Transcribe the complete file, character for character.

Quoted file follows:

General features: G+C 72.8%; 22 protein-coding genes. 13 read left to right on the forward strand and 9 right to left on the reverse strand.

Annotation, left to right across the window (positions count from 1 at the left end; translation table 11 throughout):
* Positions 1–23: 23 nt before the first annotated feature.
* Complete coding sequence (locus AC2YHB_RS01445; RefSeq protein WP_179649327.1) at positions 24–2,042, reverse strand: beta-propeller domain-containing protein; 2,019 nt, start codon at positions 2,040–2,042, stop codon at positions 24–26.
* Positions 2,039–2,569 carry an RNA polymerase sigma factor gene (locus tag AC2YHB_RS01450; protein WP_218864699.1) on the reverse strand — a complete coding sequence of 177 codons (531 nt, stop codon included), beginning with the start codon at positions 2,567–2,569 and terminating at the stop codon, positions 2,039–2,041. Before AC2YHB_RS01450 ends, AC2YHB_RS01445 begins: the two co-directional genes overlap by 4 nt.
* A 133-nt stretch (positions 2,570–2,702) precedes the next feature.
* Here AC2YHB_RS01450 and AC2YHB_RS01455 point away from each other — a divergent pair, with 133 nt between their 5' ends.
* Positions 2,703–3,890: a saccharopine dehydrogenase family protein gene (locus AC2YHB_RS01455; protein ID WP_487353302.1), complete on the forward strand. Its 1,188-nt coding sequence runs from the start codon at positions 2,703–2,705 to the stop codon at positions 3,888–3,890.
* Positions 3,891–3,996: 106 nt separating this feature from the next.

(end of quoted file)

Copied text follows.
General features: G+C 72.8%; 22 protein-coding genes. 13 read left to right on the forward strand and 9 right to left on the reverse strand.

Annotation, left to right across the window (positions count from 1 at the left end; translation table 11 throughout):
* Positions 1–23: 23 nt before the first annotated feature.
* Complete coding sequence (locus AC2YHB_RS01445; RefSeq protein WP_179649327.1) at positions 24–2,042, reverse strand: beta-propeller domain-containing protein; 2,019 nt, start codon at positions 2,040–2,042, stop codon at positions 24–26.
* Positions 2,039–2,569 carry an RNA polymerase sigma factor gene (locus tag AC2YHB_RS01450; protein WP_218864699.1) on the reverse strand — a complete coding sequence of 177 codons (531 nt, stop codon included), beginning with the start codon at positions 2,567–2,569 and terminating at the stop codon, positions 2,039–2,041. Before AC2YHB_RS01450 ends, AC2YHB_RS01445 begins: the two co-directional genes overlap by 4 nt.
* A 133-nt stretch (positions 2,570–2,702) precedes the next feature.
* Here AC2YHB_RS01450 and AC2YHB_RS01455 point away from each other — a divergent pair, with 133 nt between their 5' ends.
* Positions 2,703–3,890: a saccharopine dehydrogenase family protein gene (locus AC2YHB_RS01455; protein ID WP_487353302.1), complete on the forward strand. Its 1,188-nt coding sequence runs from the start codon at positions 2,703–2,705 to the stop codon at positions 3,888–3,890.
* Positions 3,891–3,996: 106 nt separating this feature from the next.